America’s Pastime is Still American-Made

Graham Turner Intern, AAM

Baseball is back! Today is Opening Day of Major League Baseball, the earliest start date in The Show’s history. In addition to the head start, all 30 teams will play on Opening Day this year. The new season begins at 12:30 p.m. Eastern time with the Miami Marlins hosting the Chicago Cubs.

For a sport that’s been historically dubbed as our National Pastime, baseball still lives up to its atmosphere of patriotism. But is the equipment that our idolized athletes rely on to perform still Made in America?

With the nationwide breadth of activity and competition baseball commands, it’s harder and harder to find products that are entirely made in the United States. Hall-of-Famer Leo Durocher once said, “There are only five things you can do in baseball: run, throw, catch, hit, and hit with power.” Here’s a quick guide of American-made gear to help you do just that.

Bats: This product is about as synonymous with baseball as ice is to ice hockey. The almighty Louisville Slugger and its Kentucky-born brand still operate and manufacture in the United States, helping MLB all-stars like Ryan Zimmerman chalk up hits. It's also union-made, by United Steelworkers Local 1693.

Balls: Rawlings is the supplier of all baseballs used in the Major and Minor Leagues. Although founded and headquartered in Missouri, the company's official game balls are now manufactured in Costa Rica.

Bases: Schutt makes all the bases used in the MLB in Litchfield, Ill.

Gloves: There’s a lot of choices here, but many pros use Rawlings’ gloves. While the company's larger market production has diversified overseas, Rawlings’ pro and custom models are made in Missouri. You can even have your glove tailor-made to fit your hand, just like National League MVP Giancarlo Stanton. Alternatively, Nokona Ballgloves out of Texas offer handcrafted gloves that are 100 percent American-made.

Protection: This is another area where the mass market has opted to produce overseas. But Schutt Sports still sells helmets, catcher’s pads, and other gear that’s been made in the United States. Just make sure to check the label before you buy.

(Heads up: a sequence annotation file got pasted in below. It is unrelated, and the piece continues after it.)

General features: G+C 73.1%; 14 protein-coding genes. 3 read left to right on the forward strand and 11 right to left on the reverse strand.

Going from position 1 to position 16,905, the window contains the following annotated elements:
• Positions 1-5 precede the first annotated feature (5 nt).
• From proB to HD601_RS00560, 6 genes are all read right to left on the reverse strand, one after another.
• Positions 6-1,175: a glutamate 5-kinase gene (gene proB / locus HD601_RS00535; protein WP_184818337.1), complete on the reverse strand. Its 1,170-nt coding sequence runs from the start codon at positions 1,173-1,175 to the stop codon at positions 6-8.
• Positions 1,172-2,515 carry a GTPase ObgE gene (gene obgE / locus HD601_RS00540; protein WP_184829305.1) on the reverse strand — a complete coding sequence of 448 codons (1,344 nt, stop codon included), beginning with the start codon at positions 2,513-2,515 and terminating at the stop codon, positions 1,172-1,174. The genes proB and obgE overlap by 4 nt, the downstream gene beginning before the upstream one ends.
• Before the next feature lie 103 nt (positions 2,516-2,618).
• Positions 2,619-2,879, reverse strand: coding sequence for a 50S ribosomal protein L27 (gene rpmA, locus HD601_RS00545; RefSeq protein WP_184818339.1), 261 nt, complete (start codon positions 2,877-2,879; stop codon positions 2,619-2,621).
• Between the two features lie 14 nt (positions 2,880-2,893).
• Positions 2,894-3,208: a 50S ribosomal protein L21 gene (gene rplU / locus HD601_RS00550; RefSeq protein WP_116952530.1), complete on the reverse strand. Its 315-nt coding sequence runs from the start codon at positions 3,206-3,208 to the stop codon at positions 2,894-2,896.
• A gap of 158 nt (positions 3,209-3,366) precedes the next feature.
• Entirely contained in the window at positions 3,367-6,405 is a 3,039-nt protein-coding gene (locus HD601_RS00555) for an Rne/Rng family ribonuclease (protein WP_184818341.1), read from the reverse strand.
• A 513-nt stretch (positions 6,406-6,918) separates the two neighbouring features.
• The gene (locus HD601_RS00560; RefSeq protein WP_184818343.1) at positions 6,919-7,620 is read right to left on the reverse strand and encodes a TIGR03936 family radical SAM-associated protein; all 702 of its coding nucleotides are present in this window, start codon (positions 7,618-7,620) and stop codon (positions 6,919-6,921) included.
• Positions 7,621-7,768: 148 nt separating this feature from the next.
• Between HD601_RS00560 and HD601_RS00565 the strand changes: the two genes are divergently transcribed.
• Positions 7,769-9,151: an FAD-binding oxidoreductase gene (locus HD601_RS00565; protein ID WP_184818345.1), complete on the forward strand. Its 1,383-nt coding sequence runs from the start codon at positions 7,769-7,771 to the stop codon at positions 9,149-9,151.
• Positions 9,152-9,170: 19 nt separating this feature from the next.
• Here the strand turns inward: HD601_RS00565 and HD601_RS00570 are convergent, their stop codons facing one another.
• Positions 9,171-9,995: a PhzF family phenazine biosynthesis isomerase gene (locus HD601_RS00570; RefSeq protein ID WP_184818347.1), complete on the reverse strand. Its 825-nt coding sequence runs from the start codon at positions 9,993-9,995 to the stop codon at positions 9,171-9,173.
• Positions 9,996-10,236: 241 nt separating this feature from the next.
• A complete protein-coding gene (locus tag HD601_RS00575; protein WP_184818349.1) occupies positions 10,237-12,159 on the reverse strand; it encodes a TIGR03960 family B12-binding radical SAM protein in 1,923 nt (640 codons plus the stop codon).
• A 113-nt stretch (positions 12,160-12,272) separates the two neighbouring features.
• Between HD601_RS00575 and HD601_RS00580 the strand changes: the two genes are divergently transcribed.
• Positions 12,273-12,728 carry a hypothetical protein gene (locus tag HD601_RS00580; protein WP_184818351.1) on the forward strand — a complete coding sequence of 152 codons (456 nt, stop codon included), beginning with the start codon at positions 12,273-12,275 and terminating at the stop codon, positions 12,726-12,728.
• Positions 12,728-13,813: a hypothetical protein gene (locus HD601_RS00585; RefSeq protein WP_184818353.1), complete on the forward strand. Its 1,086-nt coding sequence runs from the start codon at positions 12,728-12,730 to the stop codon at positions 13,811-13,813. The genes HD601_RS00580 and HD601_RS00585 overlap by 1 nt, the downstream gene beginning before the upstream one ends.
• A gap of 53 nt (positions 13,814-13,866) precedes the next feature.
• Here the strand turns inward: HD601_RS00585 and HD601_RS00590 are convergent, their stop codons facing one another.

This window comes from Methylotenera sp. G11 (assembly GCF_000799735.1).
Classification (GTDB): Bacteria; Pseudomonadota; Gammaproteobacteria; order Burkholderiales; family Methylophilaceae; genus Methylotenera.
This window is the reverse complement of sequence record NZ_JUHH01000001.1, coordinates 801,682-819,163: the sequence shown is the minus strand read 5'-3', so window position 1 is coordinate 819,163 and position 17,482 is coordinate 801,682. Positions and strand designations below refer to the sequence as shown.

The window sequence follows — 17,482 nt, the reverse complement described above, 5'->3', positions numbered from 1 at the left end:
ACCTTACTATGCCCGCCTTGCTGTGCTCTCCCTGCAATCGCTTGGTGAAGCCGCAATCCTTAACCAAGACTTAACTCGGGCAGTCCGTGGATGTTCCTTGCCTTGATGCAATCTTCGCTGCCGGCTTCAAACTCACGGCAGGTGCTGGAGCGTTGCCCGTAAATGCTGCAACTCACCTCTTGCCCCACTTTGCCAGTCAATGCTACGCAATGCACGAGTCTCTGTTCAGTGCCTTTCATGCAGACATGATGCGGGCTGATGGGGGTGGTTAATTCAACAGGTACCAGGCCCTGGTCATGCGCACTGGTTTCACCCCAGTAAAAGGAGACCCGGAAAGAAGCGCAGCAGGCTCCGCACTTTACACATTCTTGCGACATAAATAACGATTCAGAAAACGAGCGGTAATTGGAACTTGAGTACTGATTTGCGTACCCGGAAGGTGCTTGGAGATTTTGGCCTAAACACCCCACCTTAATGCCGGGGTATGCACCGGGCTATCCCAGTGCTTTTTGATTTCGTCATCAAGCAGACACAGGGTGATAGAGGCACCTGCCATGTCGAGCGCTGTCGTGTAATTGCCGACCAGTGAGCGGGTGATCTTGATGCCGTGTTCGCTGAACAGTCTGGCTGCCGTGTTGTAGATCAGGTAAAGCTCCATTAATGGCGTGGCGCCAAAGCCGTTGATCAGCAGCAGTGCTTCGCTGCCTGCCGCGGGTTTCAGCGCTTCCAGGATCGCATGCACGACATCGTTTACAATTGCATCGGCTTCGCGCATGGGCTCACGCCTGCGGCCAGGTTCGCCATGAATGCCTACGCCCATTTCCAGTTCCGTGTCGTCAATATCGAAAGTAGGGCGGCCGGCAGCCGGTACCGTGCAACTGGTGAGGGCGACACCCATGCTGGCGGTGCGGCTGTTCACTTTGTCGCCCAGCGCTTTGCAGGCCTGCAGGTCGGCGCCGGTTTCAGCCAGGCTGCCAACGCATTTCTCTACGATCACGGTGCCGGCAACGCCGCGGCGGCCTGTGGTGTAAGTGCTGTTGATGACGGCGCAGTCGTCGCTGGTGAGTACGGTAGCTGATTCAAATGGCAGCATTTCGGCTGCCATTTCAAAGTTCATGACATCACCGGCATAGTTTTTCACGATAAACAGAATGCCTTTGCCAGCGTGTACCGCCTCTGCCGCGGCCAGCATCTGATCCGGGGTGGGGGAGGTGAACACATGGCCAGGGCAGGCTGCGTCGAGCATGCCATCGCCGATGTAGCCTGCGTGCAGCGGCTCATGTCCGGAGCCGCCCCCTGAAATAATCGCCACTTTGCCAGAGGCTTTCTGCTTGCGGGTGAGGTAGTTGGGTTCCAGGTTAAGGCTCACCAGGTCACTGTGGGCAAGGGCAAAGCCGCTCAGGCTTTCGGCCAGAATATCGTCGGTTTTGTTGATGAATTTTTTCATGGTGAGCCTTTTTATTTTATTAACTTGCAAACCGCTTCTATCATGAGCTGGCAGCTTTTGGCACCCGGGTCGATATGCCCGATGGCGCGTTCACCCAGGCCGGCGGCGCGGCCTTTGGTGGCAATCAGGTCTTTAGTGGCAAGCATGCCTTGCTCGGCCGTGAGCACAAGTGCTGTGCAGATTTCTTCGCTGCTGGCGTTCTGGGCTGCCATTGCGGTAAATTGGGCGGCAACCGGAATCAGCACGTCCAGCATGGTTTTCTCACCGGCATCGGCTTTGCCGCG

Cleats: New Balance, headquartered in Boston, boasts some of the best baseball cleats in the game. A company committed to making footwear in the USA, New Balance is transparent that some of their production is overseas. Like helmets and pads, check before you buy.

Hats: New Era Cap Company owns exclusive licensing rights to the MLB (and the NBA and NFL) and makes the official on-field hats for the league. Founded in Buffalo, New Era makes many of their hats in their city of origin. Some of the company's caps are still produced overseas, so it’s another case of checking the label. If you want your hat guaranteed American-made, check out Americap Baseball Caps, produced in North Carolina.

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Reposted from AAM

Posted In: Allied Approaches, From Alliance for American Manufacturing

Union Matters

Federal Minimum Wage Reaches Disappointing Milestone

By Kathleen Mackey
USW Intern

A disgraceful milestone occurred last Sunday, June 16.

That date officially marked the longest period that the United States has gone without increasing federal the minimum wage.

That means Congress has denied raises for a decade to 1.8 million American workers, that is, those workers who earn $7.25 an hour or less. These 1.8 million Americans have watched in frustration as Congress not only denied them wages increases, but used their tax dollars to raise Congressional pay. They continued to watch in disappointment as the Trump administration failed to keep its promise that the 2017 tax cut law would increase every worker’s pay by $4,000 per year.

More than 12 years ago, in May 2007, Congress passed legislation to raise the minimum wage to $7.25 per hour. It took effect two years later. Congress has failed to act since then, so it has, in effect, now imposed a decade-long wage freeze on the nation’s lowest income workers.

To combat this unjust situation, minimum wage workers could rally and call their lawmakers to demand action, but they’re typically working more than one job just to get by, so few have the energy or patience.

The Economic Policy Institute points out in a recent report on the federal minimum wage that as the cost of living rose over the past 10 years, Congress’ inaction cut the take-home pay of working families.  

At the current dismal rate, full-time workers receiving minimum wage earn $15,080 a year. It was virtually impossible to scrape by on $15,080 a decade ago, let alone support a family. But with the cost of living having risen 18% over that time, the situation now is far worse for the working poor. The current federal minimum wage is not a living wage. And no full-time worker should live in poverty.

While ignoring the needs of low-income workers, members of Congress, who taxpayers pay at least $174,000 a year, are scheduled to receive an automatic $4,500 cost-of-living raise this year. Congress increased its own pay from $169,300 to $174,000 in 2009, in the middle of the Great Recession when low income people across the country were out of work and losing their homes. While Congress has frozen its own pay since then, that’s little consolation to minimum wage workers who take home less than a tenth of Congressional salaries.

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